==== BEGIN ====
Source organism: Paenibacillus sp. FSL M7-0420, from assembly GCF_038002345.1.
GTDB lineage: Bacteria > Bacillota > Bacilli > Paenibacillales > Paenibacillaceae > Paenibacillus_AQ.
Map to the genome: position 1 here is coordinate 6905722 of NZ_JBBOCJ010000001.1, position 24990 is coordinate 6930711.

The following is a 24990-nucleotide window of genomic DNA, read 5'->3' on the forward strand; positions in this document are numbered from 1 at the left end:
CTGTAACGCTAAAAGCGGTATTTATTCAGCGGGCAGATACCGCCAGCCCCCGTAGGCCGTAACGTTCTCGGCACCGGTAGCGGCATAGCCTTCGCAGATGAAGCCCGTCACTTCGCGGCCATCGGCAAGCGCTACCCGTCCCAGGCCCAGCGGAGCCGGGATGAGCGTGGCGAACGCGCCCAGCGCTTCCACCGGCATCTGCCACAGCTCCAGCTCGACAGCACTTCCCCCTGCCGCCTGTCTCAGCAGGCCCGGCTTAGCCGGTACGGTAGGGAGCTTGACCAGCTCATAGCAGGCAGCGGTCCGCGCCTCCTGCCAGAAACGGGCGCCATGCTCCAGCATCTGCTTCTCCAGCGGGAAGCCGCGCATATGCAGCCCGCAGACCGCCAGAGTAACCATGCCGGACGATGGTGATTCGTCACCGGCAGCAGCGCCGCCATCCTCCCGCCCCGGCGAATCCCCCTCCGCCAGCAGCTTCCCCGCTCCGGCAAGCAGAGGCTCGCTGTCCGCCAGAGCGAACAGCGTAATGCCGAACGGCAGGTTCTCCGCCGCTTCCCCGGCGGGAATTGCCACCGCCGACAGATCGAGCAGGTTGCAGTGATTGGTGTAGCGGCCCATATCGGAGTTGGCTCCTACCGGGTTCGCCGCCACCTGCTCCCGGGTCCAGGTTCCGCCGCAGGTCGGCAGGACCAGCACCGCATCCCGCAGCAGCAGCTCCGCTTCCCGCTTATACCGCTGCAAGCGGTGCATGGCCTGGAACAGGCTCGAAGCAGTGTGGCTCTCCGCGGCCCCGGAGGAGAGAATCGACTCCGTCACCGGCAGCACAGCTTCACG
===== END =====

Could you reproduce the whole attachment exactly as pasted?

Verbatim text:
Source organism: Paenibacillus sp. FSL M7-0420, from assembly GCF_038002345.1.
GTDB lineage: Bacteria > Bacillota > Bacilli > Paenibacillales > Paenibacillaceae > Paenibacillus_AQ.
Map to the genome: position 1 here is coordinate 6905722 of NZ_JBBOCJ010000001.1, position 24990 is coordinate 6930711.

The following is a 24990-nucleotide window of genomic DNA, read 5'->3' on the forward strand; positions in this document are numbered from 1 at the left end:
CTGTAACGCTAAAAGCGGTATTTATTCAGCGGGCAGATACCGCCAGCCCCCGTAGGCCGTAACGTTCTCGGCACCGGTAGCGGCATAGCCTTCGCAGATGAAGCCCGTCACTTCGCGGCCATCGGCAAGCGCTACCCGTCCCAGGCCCAGCGGAGCCGGGATGAGCGTGGCGAACGCGCCCAGCGCTTCCACCGGCATCTGCCACAGCTCCAGCTCGACAGCACTTCCCCCTGCCGCCTGTCTCAGCAGGCCCGGCTTAGCCGGTACGGTAGGGAGCTTGACCAGCTCATAGCAGGCAGCGGTCCGCGCCTCCTGCCAGAAACGGGCGCCATGCTCCAGCATCTGCTTCTCCAGCGGGAAGCCGCGCATATGCAGCCCGCAGACCGCCAGAGTAACCATGCCGGACGATGGTGATTCGTCACCGGCAGCAGCGCCGCCATCCTCCCGCCCCGGCGAATCCCCCTCCGCCAGCAGCTTCCCCGCTCCGGCAAGCAGAGGCTCGCTGTCCGCCAGAGCGAACAGCGTAATGCCGAACGGCAGGTTCTCCGCCGCTTCCCCGGCGGGAATTGCCACCGCCGACAGATCGAGCAGGTTGCAGTGATTGGTGTAGCGGCCCATATCGGAGTTGGCTCCTACCGGGTTCGCCGCCACCTGCTCCCGGGTCCAGGTTCCGCCGCAGGTCGGCAGGACCAGCACCGCATCCCGCAGCAGCAGCTCCGCTTCCCGCTTATACCGCTGCAAGCGGTGCATGGCCTGGAACAGGCTCGAAGCAGTGTGGCTCTCCGCGGCCCCGGAGGAGAGAATCGACTCCGTCACCGGCAGCACAGCTTCACG